The children each get 15-20 minutes on a horse and some receive physiotherapy and I’m told by the experts that some have shown remarkable progress in just two weeks. The rest of the day is an opportunity for everyone to enjoy themselves in what is an incredible setting – visually stunning and very peaceful, but also a very loving and supportive environment.

For the parents it’s a chance for them to socialise together, while there is lots to keep the children occupied (not least the dozen other children plus me and Laura). It’s a joy to watch the kids having fun, particularly for the parents.

Our role is nothing to do with the horses (obviously), but we help to ensure things run smoothly, help people get to know each other (using name tags and playing games) and keep them entertained (more games and even some yoga). A lot of my time has been chasing footballs to stop them going near the horses.

For the first two sessions, we were joined by some people from the department of human rights who spent a lot of time with the parents. Listening to them was quite emotional and highlighted how much this place means to them.

This has been the project where we’ve had the most time to spend with individual children and families, and again it’s amazing how quickly connections form. My highlight so far was during the sack race, when the girl with the most serious physical disability was helped by her dad to complete her turn and it literally brought a tear to my eye.


For those that are wondering what happened to the football coaching I thought I was going to be doing, it’s because the projects are prioritised and depend on the number of volunteers. But I’m happy and feel privileged to be able to work on the above projects.

Away from the volunteering, it hasn’t been too difficult to adjust to living in Jupapina. The main street has the daily essentials (although the butcher is hardly ever open when you need it) and Mallasa (where our midweek work is based) is not far away. I’ve also just discovered San Miguel’s MegaCentre and it’s only half an hour to get to La Paz.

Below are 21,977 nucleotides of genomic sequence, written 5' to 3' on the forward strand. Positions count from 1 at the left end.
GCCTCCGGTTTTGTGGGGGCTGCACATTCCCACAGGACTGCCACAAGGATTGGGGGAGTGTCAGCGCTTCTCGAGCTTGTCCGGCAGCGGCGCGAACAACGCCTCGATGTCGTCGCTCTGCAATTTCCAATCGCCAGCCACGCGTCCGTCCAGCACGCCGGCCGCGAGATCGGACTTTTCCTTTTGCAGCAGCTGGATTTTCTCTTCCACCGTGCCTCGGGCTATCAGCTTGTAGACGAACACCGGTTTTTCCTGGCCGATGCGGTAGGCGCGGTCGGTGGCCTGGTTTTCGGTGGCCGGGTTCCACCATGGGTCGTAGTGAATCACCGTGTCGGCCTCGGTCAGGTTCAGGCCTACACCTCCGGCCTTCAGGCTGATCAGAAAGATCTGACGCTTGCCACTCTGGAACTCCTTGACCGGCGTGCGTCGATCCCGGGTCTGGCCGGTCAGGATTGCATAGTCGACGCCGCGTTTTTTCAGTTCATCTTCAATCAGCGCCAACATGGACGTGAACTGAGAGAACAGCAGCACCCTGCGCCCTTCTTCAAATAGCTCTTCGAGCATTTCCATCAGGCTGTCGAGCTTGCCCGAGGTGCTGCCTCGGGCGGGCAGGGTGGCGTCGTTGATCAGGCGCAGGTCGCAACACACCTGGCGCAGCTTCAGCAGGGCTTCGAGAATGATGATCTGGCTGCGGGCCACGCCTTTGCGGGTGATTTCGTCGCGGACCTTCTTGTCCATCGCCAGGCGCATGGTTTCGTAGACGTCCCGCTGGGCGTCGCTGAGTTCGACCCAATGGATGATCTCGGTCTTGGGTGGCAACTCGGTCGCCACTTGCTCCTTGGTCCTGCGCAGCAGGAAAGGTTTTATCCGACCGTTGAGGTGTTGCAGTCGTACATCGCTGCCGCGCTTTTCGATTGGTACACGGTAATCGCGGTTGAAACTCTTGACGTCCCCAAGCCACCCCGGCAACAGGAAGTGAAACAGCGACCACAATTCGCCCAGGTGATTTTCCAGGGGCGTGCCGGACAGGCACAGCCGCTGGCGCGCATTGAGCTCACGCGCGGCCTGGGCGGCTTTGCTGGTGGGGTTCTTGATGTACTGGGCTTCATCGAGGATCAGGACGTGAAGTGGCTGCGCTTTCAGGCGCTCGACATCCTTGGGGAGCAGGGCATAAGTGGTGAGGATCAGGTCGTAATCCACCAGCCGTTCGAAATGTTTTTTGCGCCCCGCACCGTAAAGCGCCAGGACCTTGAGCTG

The first weekend, I joined three others (Laura and an Australian couple, Megan and Dane) on a hike down from Muela del Diablo, which was largely successful until we had to cross the valley’s dirty river in our bare feet.

View from Muela del Diablo

This weekend we went into La Paz to see the University’s annual dance festival. It was essentially an endless parade of dancers and musicians down one of the city’s main roads. They had some crazy costumes, full of colour, and everybody was having a great time.

I’ve had two Spanish lessons so far, but I’m not sure my Spanish has improved a lot. Porvenir will provide me with the best chance to practice (so many nice people).

Looking ahead, there will be more of the same, but there are new volunteers starting this week, so I won’t be the new guy any more. I’ve got next Sunday and Monday off, so I may get away on a trip somewhere.

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2 thoughts on “Two weeks of volunteering in Bolivia

  1. Anonymous

    Well done Michael. You are doing a fabulous thing. Which I am sure you are gaining lots of enjoyment and fulfilment from. Lyn and Mike,

    Like

    Reply